Preparing an Index
ASCSA authors are responsible for supplying all necessary indexes for their monographs, either by creating them themselves or by hiring a freelance indexer. The Publications Office can provide contact information for freelance indexers that have experience with our books. A single, general index is often sufficient for Hesperia Supplements; excavation monographs usually contain multiple indexes.
For general instructions on creating indexes, please refer to Chapter 16 of the Chicago Manual of Style (16th ed.).
All ASCSA indexes are run-in indexes, alphabetized letter by letter (see the sample index). If an entry (or main heading) must have two levels of subentries, an indented style may be adopted for that particular entry (see “brazier” in the sample index).
Front and back matter should not be indexed, nor are illustrations normally indexed. If illustrations must be indexed, the format instructions are below.
- Capitalize only those words that are capitalized in the text (i.e., do not capitalize the first word of each entry).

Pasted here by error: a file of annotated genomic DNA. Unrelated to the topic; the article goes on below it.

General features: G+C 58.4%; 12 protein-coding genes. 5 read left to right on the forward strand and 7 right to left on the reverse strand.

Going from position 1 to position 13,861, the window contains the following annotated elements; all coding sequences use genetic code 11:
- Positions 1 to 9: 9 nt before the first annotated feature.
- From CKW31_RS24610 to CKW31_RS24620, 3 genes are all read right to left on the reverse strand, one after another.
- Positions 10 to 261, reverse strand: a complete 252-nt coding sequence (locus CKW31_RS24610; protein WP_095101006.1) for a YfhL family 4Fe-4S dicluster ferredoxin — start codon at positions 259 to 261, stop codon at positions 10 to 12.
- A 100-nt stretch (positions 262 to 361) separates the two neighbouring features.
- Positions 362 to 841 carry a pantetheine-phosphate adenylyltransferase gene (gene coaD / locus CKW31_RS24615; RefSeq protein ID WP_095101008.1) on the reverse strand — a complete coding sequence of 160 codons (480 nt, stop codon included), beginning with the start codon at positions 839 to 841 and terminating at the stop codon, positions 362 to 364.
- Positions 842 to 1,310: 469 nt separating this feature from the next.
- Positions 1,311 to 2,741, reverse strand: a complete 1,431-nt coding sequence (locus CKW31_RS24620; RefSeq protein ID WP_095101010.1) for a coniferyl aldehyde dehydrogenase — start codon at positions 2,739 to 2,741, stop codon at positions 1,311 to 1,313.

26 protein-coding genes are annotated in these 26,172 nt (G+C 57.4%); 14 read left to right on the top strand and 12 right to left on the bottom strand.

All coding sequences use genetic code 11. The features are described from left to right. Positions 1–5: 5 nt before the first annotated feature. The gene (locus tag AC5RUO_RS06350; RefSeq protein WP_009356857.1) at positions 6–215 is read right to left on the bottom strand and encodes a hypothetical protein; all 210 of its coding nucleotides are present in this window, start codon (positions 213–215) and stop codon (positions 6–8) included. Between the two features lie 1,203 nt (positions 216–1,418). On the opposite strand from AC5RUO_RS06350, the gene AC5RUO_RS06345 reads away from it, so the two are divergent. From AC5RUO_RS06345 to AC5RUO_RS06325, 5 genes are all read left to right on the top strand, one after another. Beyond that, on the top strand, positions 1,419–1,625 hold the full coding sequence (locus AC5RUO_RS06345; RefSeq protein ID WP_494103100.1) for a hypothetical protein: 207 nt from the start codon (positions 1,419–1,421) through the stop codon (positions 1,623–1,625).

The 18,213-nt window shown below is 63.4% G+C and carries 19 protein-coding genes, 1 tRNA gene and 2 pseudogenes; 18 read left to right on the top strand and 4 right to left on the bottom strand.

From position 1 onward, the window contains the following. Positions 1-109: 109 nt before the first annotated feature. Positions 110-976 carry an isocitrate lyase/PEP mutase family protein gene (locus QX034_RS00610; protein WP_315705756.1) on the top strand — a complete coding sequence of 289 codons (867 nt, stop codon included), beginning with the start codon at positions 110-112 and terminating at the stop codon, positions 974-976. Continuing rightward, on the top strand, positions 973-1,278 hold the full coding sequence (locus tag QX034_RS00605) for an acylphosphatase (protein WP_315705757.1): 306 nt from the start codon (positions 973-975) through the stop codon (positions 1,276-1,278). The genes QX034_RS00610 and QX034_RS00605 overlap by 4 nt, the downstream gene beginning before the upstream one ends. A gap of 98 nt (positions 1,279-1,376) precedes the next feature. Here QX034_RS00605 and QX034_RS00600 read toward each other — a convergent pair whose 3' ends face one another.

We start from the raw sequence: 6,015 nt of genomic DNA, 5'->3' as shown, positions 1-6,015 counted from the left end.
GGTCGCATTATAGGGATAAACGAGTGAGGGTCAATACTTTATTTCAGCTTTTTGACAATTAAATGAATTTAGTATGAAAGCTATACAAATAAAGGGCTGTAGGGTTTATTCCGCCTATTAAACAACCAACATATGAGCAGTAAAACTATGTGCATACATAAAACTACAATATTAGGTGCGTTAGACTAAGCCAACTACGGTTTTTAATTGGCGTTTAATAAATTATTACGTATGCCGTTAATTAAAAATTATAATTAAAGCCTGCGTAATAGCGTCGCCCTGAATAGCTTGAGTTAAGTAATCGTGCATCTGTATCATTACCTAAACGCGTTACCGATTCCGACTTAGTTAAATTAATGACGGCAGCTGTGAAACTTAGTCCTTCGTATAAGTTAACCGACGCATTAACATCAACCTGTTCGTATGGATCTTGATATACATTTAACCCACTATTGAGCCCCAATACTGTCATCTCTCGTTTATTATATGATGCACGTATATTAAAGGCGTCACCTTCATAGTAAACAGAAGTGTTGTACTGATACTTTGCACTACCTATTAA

- Italicize only those words that are italicized in the text, except “See” and “See also,” which are italicized.
- Index entries for footnotes are indicated by placing the superscripted footnote number(s) next to the page number.
- No period is needed at the end of index entries, including “See” and “See also” cross-references.
- Cross-references are usually preceded by a period; use semicolons to separate two cross-references.
- Use “\-” to indicate en-dashes in page ranges. All page ranges (i.e., inclusive numbers) should be provided in full.
- For Hesperia Supplements, use a comma between an index entry/subentry and its page number; for excavation monographs, use a single tab.
- If illustrations must be indexed, the illustration number should be placed in parentheses between the entry and the page number, e.g., “survey zone, map of, (Fig. 1.1) 2, (Fig. 1.2) 3”
- Insert a single blank line between entries of successive letters of the alphabet.
- There is no need to indent index entries that run over one line; if you wish to make the index easier to read, you may create a hanging indent, but do not insert tabs to indent these runover lines.